However, D.C. officials asked residents to stay in low levels of their homes to avoid falling trees or heavy branches and to stockpile enough supplies to sustain themselves for 72 hours without power.
The storm is expected to hit the capital region the hardest between 8 a.m. Monday and 8 a.m. Tuesday, dumping 4 to 8 inches of rain at rates of up to 2 inches per hour, Mr. Gray said.
Maryland Gov. Martin O'Malley issued similar warnings to people in his state ahead of the massive “killer storm.”
“It’s very, very important that everybody be vigilant,” Mr. O'Malley said at a Sunday afternoon news conference from the Maryland Emergency Management Agency headquarters in Reisterstown. “Be prepared for your own family with flashlights, radio, things you will need for extended days of a power outage for many, many Maryland families.”
Mr. O’Malley noted that Mr. Obama had declared the state a disaster area and that some low-lying areas of the state, including downtown Ocean City, had begun mandatory or optional evacuations. Mr. Gray issued a similar request for assistance.
In Virginia, residents along coastal areas were feeling the brunt of the storm by midday Sunday.
Gov. Bob McDonnell said forecasts have borne out to be mostly accurate, with 5 to 7 inches of rain and sustained winds of 40 to 45 mph expected through Tuesday.
“It’s going to get a lot worse than it is now in the next couple of days, especially in Northern Virginia on Monday, Tuesday and Wednesday,” he said at a Sunday afternoon news conference.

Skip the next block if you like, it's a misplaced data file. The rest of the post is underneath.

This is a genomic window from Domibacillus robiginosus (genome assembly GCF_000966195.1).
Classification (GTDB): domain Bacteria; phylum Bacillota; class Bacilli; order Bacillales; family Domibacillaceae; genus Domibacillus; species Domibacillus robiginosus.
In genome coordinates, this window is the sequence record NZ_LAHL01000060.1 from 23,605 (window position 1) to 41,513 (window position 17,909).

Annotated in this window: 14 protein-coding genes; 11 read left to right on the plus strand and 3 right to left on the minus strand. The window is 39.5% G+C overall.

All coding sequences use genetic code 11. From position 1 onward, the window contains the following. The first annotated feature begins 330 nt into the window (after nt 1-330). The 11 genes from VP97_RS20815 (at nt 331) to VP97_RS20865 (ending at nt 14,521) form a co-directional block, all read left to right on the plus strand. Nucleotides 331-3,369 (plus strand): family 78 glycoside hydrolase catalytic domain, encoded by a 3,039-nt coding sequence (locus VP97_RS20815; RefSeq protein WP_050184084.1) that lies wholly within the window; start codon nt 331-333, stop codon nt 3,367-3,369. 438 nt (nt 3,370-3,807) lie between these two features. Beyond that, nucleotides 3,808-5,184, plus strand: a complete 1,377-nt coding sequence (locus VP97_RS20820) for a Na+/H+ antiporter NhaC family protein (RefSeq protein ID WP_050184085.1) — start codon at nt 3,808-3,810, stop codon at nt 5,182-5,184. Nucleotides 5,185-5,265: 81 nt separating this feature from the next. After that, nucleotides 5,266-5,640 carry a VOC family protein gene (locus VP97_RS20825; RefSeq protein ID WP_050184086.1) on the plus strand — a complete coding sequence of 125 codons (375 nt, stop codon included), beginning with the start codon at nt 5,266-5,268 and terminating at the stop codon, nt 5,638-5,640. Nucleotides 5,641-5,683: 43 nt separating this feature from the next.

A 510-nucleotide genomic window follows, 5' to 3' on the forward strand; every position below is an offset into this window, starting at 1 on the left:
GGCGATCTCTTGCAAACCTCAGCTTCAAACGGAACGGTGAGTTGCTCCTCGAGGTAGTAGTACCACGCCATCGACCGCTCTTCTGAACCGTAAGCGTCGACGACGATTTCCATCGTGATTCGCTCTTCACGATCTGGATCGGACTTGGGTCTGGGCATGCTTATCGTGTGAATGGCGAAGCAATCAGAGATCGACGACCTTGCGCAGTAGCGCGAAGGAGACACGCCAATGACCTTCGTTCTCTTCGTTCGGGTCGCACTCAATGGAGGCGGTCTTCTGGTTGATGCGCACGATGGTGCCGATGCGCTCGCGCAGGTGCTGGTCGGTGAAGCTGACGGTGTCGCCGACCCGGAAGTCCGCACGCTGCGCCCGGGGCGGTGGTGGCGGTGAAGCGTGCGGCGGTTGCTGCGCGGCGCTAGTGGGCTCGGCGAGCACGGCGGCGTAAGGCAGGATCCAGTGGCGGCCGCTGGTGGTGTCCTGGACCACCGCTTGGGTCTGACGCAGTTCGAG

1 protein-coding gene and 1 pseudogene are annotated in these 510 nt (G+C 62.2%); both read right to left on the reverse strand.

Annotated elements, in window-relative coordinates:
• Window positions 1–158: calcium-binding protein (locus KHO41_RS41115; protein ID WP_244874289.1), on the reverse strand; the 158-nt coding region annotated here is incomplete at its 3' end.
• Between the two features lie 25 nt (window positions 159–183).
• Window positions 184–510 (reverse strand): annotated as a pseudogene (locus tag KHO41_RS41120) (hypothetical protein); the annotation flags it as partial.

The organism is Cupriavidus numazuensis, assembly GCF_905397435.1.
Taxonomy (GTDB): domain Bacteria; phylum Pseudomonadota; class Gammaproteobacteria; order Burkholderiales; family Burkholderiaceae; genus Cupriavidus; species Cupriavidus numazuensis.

The U.S. Office of Personnel Management announced late Sunday that federal offices in the D.C. area would be closed Monday, except for emergency employees. The D.C. and Maryland governments followed suit
Sunday evening. Leaders in Virginia said they would make an announcement later Sunday evening about whether their government offices would be closed Monday.
D.C. Public Schools will be closed Monday — so no special-education buses will run — and Mr. Gray encouraged the city’s public charter schools to follow suit. Alexandria and Arlington public schools also will be closed Monday.
Public schools in Montgomery County and Fairfax County will be closed Monday and Tuesday.
Test for utilities
The storm will be a critical test for power utilities across the region. Pepco, the oft-maligned electric utility that serves the District and thousands of Maryland customers, faced intense criticism in August 2011 after Hurricane Irene passed through and again in late June when a devastating derecho storm knocked out power for up to a week in some households. The incidents prompted Mr. Gray to form a task force that is exploring the best way to mitigate power outages in the nation’s capital, such as burying power lines in high-risk areas.
Pepco has secured 1,473 additional crew members from Southern states that will be less affected by the impending storm, region President Thomas N. Graham said Sunday.View Entire Story
© Copyright 2013 The Washington Times, LLC. Click here for reprint permission.
Tom Howell Jr. covers politics for The Washington Times. He can be reached at firstname.lastname@example.org.
Megan Poinski is the former deputy metro editor at The Washington Times. She has worked as a reporter, editor and web designer for more than a decade, covering mostly local, state and federal government in Ohio, Maryland and the U.S. Virgin Islands. Throughout her career, she has received reporting awards from the Scripps Howard Foundation, Capitolbeat, and Associated Press Managing ...
'Your papers, please' must never be heard in America
Independent voices from the TWT Communities
Reviews, insights and commentary from an eclectic observer.
Join the Communities. We want to hear from you.
How does our 50th state view D.C. politics?
Life lessons, adventures, people places and observations as I undertake my personal quest to travel to 100 or more countries before I die.
Benghazi: The anatomy of a scandal
Vietnam Memorial adds four names
Cinco de Mayo on the Mall